14.08.2004 Feature Article

Police, Public Percerptions and the Media

Police, Public Percerptions and the Media
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Recent comments by the public in the media has prompted this write-up, to air my own ideas about how the public, police and the media must coexist harmoniously and palatably. As much as I agree that, like every human institution the Police has its fair share of the entire negative tendencies of a population, it is sad that the way and manner we (all Ghanaians) portray the police leaves a lot to be desired.

I have read in recent time, two very negative pieces on the Police. These are either a deliberate attempt by someone to just ridicule the Police or a way of showing how we disrespect the Police. My conviction stems from the backdrop that, these articles were reported in the media with the usual arrogance of writers who know all and must be listened to. As a police officer with no journalistic training I know for a fact that Journalist are obliged to be fair in their reportage, as well as taking pains to find out the view of the other side of every story, before it goes to print or aired. But I find it outrageously ludicrous the things I read.

Recently one of the local newspapers wrote twice on the payment of certain fees by recruits in police training depots. This article literally attacked the Police Commissioner in charge of human resources for asking the recruits to pay for some of their training needs. What is so wrong with this, for a reporter to beat war drums about? Why don't we complain when people are made to pay for their training needs in other organizations? Nurses, Doctors, and many other professionals pay for their training needs and no one says a thing. University and polytechnic students pay for textbooks and other training materials, and if that is all right, why then is it not for the Police. Mind you the police Service is a regimental institution and this calls for uniformity of clothing for groundwork, physical training and the like. Am sure no one asked the recruits to pay for police accoutrements, as these are bought for the police by government. I guess if that happens then we have the right to complain. Hear what the writer said, “Dealers in second hand cloths said 1/3 of the amount imposed by Mrs. Anim-Botwe is enough to shop for decent imported second hand cloths popularly preferred by many middle and low class Ghanaians”.

In this age of AGOA nobody in his right frame of mind should be thinking about second hand clothing for our trainee police officers. Is it because the writer perceives the trainee Policemen as lower class citizens? so thinks that they should wear 'obroni wawu? Well I don't think so, I feel that they also deserve the best and don't see anything wrong with recruits providing their training needs. We must refrain from being short sighted in our attacks on other people, as this exposes us to ridicule. Whoever is sponsoring these articles must really audit his thoughts and acts, as this will only go to cause disaffection for the poor recruits. In any case there are so many institutions of training out there and whoever thinks it is too much to pay must get out of the police and go get another thing to do.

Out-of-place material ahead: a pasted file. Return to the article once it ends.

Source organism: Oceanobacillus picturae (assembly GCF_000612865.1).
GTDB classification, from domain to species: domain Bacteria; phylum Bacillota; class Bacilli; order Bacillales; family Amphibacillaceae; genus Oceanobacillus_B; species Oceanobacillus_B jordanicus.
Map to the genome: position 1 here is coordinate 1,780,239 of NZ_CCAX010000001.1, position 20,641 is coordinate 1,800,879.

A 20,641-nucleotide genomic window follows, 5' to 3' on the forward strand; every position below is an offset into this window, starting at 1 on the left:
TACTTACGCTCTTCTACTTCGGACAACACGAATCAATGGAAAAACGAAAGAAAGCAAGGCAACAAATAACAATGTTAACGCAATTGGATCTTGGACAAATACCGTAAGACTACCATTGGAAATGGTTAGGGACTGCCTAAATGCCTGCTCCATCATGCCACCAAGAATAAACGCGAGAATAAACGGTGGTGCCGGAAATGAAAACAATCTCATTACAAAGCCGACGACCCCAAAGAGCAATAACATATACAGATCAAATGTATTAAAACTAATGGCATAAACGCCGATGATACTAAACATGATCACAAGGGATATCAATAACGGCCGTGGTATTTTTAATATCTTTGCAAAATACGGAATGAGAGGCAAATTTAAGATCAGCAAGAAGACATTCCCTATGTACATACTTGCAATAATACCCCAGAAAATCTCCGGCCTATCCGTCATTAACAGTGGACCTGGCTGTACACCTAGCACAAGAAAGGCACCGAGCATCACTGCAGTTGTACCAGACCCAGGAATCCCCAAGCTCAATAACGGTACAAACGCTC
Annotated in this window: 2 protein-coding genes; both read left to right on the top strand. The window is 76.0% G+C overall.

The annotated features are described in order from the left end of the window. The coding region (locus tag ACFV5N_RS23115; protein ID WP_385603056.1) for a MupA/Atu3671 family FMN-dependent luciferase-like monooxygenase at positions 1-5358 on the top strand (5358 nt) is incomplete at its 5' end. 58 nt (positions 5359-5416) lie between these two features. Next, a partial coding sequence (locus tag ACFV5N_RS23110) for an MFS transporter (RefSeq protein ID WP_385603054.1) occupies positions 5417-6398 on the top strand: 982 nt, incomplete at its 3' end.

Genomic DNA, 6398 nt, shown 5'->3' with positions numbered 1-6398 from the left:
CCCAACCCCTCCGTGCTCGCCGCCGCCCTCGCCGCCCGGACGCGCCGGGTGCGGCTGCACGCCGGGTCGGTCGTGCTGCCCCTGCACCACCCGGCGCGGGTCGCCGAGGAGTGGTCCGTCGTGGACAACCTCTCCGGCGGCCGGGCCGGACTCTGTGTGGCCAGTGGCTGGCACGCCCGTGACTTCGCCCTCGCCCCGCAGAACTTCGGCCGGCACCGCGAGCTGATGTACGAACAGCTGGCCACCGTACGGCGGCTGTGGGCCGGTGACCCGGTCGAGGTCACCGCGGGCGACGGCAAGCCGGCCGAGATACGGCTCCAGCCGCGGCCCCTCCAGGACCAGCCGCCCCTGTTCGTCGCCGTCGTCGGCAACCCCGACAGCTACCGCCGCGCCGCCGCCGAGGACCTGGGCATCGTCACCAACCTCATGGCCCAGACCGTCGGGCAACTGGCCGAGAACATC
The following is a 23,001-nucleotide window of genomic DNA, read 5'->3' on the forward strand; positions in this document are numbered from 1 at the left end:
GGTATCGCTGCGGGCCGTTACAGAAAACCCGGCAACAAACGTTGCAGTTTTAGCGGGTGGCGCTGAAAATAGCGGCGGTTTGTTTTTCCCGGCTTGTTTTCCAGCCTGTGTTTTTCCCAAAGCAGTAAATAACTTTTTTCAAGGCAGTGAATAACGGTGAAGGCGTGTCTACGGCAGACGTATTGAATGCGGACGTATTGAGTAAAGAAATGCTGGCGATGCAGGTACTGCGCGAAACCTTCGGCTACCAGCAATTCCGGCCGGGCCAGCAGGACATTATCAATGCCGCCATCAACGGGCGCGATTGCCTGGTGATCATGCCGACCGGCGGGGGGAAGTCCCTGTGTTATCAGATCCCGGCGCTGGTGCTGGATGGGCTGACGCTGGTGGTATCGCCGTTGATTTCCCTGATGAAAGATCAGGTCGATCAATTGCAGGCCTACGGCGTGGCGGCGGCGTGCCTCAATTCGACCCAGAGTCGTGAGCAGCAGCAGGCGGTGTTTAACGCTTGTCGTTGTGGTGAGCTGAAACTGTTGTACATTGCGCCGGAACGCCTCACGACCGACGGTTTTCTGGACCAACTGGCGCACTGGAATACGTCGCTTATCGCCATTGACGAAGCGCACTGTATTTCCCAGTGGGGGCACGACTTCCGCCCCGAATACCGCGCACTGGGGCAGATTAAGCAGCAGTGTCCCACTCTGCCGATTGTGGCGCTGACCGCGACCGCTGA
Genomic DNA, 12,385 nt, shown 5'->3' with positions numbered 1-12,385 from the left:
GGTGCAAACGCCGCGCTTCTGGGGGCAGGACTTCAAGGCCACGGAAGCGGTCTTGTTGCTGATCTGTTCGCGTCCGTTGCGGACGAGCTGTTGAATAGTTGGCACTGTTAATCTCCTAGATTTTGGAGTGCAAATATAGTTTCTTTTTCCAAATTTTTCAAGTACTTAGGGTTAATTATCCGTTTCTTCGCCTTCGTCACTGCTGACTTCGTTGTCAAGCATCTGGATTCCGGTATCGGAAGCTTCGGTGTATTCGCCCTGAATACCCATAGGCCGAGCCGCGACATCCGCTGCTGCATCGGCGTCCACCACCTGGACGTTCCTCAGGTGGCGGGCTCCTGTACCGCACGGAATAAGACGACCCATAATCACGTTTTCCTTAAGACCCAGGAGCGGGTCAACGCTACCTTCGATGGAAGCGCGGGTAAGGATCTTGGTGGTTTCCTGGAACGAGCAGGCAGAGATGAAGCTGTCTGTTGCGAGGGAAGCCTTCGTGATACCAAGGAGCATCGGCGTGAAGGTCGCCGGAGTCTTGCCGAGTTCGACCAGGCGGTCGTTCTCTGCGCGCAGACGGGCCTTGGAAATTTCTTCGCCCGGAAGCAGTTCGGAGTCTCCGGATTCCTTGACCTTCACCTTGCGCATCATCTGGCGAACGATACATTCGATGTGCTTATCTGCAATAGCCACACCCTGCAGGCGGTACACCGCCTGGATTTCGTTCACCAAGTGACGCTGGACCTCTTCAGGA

My second beef is with a reporter who covered one of the police service passing out ceremonies. The reporter misquoted one of the Deputy Inspector –General's of Police as saying that, a certain percentage of security service personnel were infected with the H.I.V virus. Though the Police PR guys came out to correct this, it is strange that a reporter, who am sure had a copy of the D/IGP's speech must misquote him. Was it done out of mischief, ignorance, or sheer irresponsibility? Or I guess a combination of all these.

The press as the forth estate must be very responsible and proactive in their reportage about the Police. This is because “ the pen is mightier than the sword” and any irresponsible statement from the press about the Police, goes to further erode our already low esteem as a result of negative coverage of police activities by the press amongst many other reasons.

These statements, either well intentioned or otherwise, have done all of us, (as a nation) a great disservice. The way especially, the press portray the Police, gives the public a perception of an inept, uneducated group, which has no idea what they are paid to do. Well, sorry, the Police can boast of a good number of well educated, very efficient, and committed individuals who for lack of the necessary equipment to perform are seemingly inefficient. But even so, with the little at their disposal they are doing their best to keep our society peaceful.

I daresay that what the Police need is a friendly press, who will rather direct their energies in fighting for a Policing system that is consistent with our national aspirations. The laws in Ghana regulating Police activity, apart from the section in the constitution, are all older than half of the Policemen and women in the service presently. These LI's were enacted in the 1970's when the SMC was in power. This is what the press must help the police to change, so that Policing in Ghana can take off properly as our constitution has brought us constitutional rule.

This is a time the Police needs the support of the press, to help reverse and correct some of the negative perceptions the public has about the police. We have reached a stage in our nationhood, where all state institutions must be protected and brought up to international standards. This, we can only do, when the press and other agencies such as the NCCE, are able to educate the public on their rights and what they can do to have a police service that they need. Views expressed by the author(s) do not necessarily reflect those of GhanaHomePage.

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